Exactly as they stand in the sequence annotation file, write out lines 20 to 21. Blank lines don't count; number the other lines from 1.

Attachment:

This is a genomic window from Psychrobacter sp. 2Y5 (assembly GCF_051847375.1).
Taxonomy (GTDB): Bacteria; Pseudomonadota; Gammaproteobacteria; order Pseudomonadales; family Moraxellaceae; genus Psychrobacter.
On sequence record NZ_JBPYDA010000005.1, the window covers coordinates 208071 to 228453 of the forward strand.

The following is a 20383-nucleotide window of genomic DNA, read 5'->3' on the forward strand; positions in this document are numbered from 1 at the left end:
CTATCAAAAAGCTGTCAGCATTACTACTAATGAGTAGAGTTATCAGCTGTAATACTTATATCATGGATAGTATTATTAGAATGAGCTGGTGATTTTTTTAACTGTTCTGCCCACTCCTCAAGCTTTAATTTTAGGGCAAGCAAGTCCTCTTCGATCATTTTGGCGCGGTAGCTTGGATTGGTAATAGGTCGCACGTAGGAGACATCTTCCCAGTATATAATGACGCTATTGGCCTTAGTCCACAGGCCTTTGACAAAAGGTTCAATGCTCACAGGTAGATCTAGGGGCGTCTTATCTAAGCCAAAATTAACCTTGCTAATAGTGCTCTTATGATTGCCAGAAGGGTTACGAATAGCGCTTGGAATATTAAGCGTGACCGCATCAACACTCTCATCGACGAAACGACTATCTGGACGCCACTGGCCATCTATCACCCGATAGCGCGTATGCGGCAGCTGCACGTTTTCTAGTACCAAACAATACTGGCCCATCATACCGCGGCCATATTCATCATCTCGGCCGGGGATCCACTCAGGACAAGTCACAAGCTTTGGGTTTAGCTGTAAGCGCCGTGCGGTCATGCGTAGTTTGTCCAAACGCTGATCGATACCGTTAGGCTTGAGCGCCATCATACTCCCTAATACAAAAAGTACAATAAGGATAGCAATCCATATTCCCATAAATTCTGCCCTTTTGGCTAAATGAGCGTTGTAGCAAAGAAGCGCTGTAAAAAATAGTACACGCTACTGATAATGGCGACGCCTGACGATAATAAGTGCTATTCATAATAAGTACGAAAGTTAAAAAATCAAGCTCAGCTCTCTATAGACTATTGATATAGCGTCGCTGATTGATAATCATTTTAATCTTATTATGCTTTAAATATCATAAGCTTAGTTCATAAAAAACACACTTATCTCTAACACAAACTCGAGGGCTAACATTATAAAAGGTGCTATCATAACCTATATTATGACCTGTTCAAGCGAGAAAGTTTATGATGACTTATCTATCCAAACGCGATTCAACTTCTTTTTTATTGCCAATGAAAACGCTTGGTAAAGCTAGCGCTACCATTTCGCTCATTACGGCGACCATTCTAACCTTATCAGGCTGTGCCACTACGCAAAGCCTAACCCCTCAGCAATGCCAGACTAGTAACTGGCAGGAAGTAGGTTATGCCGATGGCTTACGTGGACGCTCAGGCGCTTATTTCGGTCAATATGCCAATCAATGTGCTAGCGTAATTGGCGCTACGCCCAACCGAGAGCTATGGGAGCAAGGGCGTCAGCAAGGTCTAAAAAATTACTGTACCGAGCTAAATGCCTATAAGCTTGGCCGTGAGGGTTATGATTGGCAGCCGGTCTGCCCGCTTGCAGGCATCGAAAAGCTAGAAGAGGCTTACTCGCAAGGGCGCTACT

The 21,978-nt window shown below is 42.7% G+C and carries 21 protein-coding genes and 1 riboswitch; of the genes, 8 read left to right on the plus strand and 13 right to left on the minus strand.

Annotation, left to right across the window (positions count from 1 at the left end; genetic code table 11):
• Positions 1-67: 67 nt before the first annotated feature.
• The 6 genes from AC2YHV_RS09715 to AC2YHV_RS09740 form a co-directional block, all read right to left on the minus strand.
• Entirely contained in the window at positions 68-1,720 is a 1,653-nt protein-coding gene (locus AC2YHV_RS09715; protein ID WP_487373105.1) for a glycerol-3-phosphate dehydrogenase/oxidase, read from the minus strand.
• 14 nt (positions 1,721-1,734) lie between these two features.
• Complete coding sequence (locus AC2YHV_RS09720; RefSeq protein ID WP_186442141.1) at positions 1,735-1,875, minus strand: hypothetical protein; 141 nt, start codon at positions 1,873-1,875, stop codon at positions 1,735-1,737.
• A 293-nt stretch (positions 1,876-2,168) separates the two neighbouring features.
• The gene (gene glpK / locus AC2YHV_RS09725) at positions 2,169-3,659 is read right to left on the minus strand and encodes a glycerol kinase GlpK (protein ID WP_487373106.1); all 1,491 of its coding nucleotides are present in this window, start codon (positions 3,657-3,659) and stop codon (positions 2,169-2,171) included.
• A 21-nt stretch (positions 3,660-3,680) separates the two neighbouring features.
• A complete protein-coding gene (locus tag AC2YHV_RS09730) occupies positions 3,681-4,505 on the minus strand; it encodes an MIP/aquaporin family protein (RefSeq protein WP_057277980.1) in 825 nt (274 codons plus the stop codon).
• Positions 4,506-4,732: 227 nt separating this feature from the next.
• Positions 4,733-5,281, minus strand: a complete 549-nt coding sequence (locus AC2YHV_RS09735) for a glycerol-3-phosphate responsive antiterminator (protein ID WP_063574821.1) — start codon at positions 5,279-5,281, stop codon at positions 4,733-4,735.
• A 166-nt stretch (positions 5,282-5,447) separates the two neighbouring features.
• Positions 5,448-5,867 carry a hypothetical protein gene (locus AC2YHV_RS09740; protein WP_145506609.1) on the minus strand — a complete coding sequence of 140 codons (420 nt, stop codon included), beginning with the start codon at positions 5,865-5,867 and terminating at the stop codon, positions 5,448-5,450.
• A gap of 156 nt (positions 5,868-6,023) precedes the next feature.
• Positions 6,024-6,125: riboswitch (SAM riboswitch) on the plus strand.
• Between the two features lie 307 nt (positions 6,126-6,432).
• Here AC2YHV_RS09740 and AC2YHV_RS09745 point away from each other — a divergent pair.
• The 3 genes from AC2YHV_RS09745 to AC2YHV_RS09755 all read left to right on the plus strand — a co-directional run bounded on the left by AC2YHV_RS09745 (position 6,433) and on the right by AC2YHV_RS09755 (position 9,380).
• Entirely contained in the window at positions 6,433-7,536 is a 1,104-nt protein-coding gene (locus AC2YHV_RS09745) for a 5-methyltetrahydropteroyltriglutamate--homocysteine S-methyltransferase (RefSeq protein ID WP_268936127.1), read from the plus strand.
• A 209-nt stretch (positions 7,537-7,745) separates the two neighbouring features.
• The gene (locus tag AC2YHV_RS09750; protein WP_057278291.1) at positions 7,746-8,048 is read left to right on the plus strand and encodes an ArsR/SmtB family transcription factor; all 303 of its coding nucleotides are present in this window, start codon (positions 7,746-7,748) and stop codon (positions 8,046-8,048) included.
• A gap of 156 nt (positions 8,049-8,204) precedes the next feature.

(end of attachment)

• Positions 5,448-5,867 carry a hypothetical protein gene (locus AC2YHV_RS09740; protein WP_145506609.1) on the minus strand — a complete coding sequence of 140 codons (420 nt, stop codon included), beginning with the start codon at positions 5,865-5,867 and terminating at the stop codon, positions 5,448-5,450.
• A gap of 156 nt (positions 5,868-6,023) precedes the next feature.